EDITORIAL: Homeland security, a year later

By defaultuser
March 25, 2004

A year has passed since the United States entered into war with Iraq in order to remove its dictator, Saddam Hussein, and find weapons of mass destruction. We now find ourselves trying to build a working democracy for the country. With our own upcoming election, one issue we will now be able to express our opinion about is how we see President Bush and the choice of war in Iraq. The issue of national security will no doubt come into play during election time between the candidates.

No doubt the situation the United States is in with Iraq and all foreign nations is muddled at best. How the candidates plan to restore the United States’ once strong leadership among nations will be a strong question for debate. The United States aggressive stance on bringing down terrorism has left some countries alienated.

Hussein was a ruthless dictator who was a menace to his country and those around him. Both President George Bush and Sen. John Kerry agree the removal of Hussein was necessary. The reason behind the deployment of United States troops however has been investigated.

The circumstances the Bush administration used to declare war were rather vague and misleading to the American public. There have been no weapons of mass destruction and the connection between Al-Qaeda and Hussein has never been established to warrant a full declaration of war.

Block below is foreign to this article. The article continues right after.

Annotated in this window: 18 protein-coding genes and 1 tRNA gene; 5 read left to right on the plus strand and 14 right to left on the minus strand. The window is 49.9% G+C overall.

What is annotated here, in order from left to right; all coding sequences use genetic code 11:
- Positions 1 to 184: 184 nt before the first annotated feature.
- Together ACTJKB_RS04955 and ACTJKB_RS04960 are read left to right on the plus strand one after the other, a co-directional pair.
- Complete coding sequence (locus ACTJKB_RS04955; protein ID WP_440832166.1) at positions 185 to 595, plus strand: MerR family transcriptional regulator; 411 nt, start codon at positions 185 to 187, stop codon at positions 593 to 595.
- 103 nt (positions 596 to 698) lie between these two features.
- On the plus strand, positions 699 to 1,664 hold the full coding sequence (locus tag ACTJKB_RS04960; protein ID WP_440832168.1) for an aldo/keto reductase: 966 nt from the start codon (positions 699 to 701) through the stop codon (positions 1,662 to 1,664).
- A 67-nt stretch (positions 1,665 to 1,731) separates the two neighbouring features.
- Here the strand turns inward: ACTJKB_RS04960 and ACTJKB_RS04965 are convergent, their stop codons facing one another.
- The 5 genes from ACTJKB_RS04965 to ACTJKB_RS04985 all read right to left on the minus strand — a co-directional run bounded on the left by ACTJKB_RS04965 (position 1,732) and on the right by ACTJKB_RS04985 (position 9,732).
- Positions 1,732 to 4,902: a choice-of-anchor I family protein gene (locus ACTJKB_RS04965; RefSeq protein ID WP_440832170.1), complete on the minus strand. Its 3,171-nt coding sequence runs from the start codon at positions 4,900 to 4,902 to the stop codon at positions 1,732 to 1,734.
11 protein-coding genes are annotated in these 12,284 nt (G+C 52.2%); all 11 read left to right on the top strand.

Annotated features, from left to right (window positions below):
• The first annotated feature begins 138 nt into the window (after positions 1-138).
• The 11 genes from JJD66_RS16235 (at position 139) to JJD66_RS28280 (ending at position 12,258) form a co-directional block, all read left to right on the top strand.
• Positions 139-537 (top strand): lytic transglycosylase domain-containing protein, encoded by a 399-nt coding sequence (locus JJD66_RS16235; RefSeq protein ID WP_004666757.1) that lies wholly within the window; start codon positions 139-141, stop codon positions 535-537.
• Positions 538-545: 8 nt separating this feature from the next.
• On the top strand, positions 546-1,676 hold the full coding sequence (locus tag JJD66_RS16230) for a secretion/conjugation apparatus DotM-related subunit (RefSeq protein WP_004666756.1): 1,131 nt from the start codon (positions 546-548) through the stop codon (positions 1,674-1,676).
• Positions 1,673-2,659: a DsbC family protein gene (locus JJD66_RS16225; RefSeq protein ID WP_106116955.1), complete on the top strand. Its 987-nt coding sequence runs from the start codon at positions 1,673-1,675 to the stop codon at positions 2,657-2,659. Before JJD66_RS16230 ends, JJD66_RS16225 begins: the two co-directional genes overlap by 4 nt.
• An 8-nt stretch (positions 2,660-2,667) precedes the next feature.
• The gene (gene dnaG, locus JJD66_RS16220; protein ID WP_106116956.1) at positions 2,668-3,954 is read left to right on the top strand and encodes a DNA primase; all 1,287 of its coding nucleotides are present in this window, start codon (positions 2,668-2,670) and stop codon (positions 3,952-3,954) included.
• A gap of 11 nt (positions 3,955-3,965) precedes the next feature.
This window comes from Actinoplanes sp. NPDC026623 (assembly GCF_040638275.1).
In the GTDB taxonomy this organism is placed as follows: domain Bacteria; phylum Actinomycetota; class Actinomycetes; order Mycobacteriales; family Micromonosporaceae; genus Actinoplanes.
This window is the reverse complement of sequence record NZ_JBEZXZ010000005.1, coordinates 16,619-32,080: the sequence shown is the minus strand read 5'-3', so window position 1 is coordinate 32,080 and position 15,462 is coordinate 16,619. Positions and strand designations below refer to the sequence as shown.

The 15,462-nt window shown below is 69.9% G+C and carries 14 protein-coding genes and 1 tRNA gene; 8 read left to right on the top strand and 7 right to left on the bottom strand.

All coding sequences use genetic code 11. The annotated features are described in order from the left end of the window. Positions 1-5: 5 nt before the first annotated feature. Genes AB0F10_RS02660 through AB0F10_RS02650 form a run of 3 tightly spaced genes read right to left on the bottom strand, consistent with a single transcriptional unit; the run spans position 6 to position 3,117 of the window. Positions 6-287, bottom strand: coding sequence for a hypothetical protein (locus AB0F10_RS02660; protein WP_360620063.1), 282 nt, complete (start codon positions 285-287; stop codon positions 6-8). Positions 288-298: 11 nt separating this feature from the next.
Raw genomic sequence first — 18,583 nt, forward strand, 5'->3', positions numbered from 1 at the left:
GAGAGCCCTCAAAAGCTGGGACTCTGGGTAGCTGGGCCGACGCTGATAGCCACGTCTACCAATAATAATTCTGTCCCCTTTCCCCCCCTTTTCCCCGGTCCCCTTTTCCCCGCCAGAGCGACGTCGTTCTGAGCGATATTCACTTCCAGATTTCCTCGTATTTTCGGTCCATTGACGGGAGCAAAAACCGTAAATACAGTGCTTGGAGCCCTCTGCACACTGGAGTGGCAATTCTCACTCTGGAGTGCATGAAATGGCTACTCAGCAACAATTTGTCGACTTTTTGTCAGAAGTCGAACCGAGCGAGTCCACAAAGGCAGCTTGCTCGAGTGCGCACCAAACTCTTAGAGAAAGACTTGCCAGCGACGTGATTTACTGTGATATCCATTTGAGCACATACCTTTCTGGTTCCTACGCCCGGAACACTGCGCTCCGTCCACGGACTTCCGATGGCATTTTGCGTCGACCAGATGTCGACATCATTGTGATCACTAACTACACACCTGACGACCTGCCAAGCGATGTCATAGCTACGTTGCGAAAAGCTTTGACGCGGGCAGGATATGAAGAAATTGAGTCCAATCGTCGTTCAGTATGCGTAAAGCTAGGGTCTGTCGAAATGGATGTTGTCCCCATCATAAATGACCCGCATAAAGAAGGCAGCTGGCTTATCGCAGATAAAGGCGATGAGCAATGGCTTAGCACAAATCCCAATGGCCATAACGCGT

Although the U.S. is now in this huge mess, a decision needs to be made how to resolve the issue. The two options are to either end quickly or allow this to continue over many years. Both President Bush and Senator Kerry will have their past national security decisions scrutinized. However the concern should lie in where if elected their administrations will go.

The focus of the future president needs to be the handling of our national concerns and those that directly apply to us. For example, the United States must find and destroy the Al-Qaeda splinter cells that are hidden all over the world. Al-Qaeda is the only true image the United States and its citizens have as an organization of terrorism.

President Bush plans to increase military spending by another $15.3 billion raising the total budget at a proposed $379.9 billion for the Department of Defense. Bush’s focus is taking on the threats of terrorism. Bush’s strategy is to defend, preserve and extend the peace that our country envisions to other nations.

Sen. Kerry outlines his homeland security agenda with six points. Kerry’s general plan is to first protect our nation and put money into our first defenders such as firefighters. Kerry sees the opportunity in Iraq as the chance to reclaim our overseas historic influence in encouraging peace.

The intelligence of our government has been in question since the tragic events of 9/11. On this debate both candidates agree to improvement and increased funding of intelligence in the effort to combat terrorism is very much so needed.

Mistakes have been made pertaining to our international actions that were in response to our national security threats. The presidential candidates will need to provide an agenda for our country’s pursuit of terrorism and an overall image of what goals must be met in order to ensure national security within our own borders.

Posted to the Web by Shawn Rice

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